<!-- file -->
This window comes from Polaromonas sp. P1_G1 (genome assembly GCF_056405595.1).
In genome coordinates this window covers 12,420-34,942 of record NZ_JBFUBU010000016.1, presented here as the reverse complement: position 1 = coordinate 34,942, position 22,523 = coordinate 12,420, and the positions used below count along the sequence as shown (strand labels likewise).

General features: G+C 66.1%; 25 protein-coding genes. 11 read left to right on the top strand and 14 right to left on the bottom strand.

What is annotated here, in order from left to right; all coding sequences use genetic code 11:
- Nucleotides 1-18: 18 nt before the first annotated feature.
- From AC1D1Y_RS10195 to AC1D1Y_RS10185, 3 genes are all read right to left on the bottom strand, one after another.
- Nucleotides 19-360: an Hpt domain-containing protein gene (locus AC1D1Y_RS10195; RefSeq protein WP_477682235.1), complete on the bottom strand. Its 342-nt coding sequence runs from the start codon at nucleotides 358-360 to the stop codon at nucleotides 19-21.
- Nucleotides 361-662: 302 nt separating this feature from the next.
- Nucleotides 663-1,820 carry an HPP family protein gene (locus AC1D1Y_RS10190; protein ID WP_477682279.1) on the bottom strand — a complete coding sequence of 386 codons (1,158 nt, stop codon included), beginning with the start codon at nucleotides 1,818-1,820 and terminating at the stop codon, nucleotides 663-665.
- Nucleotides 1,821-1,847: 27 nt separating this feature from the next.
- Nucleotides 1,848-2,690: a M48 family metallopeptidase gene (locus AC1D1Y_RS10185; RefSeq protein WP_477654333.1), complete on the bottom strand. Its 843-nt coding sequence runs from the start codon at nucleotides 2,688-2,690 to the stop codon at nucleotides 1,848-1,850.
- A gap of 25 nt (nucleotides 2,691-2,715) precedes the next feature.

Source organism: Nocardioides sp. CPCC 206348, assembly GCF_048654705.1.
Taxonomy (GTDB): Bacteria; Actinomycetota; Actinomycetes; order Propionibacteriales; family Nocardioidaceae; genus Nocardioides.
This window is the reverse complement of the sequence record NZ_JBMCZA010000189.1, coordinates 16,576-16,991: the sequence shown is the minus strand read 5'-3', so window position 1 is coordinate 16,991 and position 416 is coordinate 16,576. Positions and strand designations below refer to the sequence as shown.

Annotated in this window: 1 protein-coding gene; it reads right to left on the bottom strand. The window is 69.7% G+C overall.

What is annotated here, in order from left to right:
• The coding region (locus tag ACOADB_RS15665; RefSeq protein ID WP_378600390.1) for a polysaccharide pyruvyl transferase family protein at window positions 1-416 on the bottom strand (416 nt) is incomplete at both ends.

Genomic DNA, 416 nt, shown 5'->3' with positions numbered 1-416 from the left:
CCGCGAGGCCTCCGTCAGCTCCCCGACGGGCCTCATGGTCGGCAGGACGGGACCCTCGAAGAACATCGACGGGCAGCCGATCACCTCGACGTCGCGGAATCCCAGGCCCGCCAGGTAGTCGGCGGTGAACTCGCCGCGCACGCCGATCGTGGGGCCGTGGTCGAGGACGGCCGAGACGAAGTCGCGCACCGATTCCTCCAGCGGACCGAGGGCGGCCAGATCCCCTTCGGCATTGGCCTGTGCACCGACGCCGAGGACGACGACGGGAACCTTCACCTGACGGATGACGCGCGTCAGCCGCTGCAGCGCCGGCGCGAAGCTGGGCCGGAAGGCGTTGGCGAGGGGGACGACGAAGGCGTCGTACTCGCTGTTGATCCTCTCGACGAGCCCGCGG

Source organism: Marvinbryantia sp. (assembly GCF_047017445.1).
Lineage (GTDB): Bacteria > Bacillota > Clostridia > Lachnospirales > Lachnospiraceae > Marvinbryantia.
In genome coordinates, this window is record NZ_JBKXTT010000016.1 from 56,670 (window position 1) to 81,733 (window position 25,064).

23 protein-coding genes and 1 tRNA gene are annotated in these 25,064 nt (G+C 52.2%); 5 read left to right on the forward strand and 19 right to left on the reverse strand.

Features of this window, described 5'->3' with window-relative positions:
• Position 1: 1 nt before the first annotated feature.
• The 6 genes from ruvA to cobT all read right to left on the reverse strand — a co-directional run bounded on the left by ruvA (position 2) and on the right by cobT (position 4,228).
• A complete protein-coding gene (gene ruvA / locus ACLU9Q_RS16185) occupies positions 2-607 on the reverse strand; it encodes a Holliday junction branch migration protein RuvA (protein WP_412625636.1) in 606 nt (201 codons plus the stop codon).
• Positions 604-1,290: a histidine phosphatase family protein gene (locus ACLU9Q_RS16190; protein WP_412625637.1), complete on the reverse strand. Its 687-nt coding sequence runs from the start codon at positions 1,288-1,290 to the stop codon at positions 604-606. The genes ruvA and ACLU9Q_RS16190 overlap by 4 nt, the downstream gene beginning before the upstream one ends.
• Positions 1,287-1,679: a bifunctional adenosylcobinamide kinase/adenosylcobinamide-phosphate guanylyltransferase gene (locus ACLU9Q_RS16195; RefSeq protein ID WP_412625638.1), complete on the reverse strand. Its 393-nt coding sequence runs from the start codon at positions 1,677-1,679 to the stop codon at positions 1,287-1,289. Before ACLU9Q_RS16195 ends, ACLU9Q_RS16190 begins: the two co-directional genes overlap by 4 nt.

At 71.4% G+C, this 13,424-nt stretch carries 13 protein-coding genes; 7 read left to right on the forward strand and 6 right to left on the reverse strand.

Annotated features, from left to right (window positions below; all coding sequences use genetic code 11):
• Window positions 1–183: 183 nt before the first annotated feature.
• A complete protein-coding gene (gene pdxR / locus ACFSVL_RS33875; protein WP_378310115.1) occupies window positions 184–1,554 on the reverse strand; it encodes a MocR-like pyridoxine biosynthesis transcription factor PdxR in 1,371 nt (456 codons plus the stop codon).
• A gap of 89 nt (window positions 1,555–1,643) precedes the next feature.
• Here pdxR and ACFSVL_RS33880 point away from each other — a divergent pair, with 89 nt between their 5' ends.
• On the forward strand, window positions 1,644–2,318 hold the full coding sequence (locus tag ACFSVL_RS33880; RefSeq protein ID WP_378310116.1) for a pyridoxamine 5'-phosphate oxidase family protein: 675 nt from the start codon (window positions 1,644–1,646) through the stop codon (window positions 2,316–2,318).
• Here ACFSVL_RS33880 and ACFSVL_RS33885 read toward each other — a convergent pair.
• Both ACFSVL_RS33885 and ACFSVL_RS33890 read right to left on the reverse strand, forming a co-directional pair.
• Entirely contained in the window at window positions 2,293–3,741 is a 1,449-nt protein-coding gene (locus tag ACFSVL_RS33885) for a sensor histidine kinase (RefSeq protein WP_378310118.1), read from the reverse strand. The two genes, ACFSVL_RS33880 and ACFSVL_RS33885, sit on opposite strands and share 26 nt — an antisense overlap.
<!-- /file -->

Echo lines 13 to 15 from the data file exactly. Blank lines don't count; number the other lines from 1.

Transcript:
Source organism: Nocardioides sp. CPCC 206348, assembly GCF_048654705.1.
Taxonomy (GTDB): Bacteria; Actinomycetota; Actinomycetes; order Propionibacteriales; family Nocardioidaceae; genus Nocardioides.
This window is the reverse complement of the sequence record NZ_JBMCZA010000189.1, coordinates 16,576-16,991: the sequence shown is the minus strand read 5'-3', so window position 1 is coordinate 16,991 and position 416 is coordinate 16,576. Positions and strand designations below refer to the sequence as shown.